Seminar seeks to help prevent police suicides
Another recent study by the Badge of Life, a group of active and retired police officers, medical experts and families affected by suicide, found that police officers have a higher suicide rate than the general public. The research found that while the suicide rate for the general public was 11 per 100,000 people.
A seminar on mental health in law enforcement hoped to help law enforcement officials deal with the stress of the job and help distressed officers before it becomes too late.
Several Norwalk Police officers joined about 300 police officials from around the state who attended the seminar, which took place Wednesday at Central Connecticut University and was sponsored by the Connecticut Alliance to Benefit Law Enforcement and the state Department of Mental Health and Addiction Services.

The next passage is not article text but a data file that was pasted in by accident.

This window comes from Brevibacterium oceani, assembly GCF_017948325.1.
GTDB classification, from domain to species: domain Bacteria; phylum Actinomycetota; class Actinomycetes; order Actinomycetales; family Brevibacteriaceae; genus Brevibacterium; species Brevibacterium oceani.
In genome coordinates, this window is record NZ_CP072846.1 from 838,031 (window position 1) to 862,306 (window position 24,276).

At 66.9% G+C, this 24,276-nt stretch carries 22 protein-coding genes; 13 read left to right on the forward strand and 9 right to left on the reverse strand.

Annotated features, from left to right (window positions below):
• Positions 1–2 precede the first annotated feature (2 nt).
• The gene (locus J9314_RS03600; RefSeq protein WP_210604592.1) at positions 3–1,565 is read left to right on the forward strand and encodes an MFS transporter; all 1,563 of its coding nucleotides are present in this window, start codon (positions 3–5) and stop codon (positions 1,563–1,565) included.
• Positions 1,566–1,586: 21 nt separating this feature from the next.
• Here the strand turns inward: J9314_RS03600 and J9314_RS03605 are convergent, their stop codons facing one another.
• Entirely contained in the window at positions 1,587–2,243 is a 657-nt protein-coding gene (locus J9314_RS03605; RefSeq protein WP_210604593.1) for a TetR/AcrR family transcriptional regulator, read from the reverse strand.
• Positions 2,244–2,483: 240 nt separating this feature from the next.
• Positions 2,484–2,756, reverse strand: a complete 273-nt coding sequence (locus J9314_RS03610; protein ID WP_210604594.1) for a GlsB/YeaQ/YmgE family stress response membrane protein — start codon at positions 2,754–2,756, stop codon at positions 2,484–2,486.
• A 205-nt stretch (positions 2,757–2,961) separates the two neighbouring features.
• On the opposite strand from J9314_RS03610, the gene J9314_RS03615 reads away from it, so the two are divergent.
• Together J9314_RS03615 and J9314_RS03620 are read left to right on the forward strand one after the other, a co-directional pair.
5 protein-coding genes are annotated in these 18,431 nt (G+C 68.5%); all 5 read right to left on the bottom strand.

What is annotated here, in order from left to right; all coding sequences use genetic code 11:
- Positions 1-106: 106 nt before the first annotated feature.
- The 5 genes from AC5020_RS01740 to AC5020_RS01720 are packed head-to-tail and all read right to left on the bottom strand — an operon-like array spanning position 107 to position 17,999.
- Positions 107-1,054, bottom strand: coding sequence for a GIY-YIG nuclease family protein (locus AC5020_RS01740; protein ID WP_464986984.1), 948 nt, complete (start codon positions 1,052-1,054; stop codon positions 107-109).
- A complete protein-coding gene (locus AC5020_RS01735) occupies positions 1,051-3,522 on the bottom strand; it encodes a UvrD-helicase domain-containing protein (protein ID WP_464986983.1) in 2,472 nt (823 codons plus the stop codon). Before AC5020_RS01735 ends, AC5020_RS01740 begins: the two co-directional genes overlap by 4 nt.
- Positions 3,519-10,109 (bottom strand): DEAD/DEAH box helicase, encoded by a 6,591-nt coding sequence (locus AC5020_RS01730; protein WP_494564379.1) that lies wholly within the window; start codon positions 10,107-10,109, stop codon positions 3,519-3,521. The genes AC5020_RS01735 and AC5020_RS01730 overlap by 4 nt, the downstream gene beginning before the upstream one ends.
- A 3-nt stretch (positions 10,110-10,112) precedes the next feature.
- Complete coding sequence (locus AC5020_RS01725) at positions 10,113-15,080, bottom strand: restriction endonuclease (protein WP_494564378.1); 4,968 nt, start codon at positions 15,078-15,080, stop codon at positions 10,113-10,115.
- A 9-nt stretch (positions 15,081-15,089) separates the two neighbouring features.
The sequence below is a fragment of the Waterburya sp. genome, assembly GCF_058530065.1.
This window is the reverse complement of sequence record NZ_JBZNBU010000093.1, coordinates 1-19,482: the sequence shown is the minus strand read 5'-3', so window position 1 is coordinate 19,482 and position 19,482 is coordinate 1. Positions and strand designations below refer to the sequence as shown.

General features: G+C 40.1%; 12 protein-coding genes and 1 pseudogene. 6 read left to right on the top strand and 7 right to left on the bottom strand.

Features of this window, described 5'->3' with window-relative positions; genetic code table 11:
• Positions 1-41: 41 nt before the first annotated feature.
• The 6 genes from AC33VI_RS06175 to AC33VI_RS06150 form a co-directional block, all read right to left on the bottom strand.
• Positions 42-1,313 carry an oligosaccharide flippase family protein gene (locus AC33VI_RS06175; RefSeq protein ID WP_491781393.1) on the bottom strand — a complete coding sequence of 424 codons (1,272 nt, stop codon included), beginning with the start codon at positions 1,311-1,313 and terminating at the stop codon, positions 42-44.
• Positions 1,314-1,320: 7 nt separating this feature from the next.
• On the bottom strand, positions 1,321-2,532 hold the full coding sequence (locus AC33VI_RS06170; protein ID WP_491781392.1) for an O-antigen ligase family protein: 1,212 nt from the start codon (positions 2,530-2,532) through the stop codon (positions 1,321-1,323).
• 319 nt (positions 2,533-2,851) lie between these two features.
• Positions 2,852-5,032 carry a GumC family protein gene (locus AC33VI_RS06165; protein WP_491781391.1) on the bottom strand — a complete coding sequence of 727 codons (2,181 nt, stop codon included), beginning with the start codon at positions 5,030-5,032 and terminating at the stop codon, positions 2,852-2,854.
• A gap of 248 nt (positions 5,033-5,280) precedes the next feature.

"The difficult thing is that it's not always easy to identify someone who may be experiencing these difficulties," said Norwalk Police Chief Harry Rilling.
The seminar, titled "Training the Mind: Preventing Police Suicide and Promoting Mental Wellness," featured information about how to spot the signs and symptoms of emotionally distressed officers as well as instructions on how to get help for distressed officers and coping with stress. Rilling said the training is valuable, because it gives officers the tools to help identify "any personnel that is prone to harming themselves."
National studies show that about 140 police officers across the country killed themselves each year from 2008 to 2010, and that officers are three times more likely to kill themselves than to be killed by others.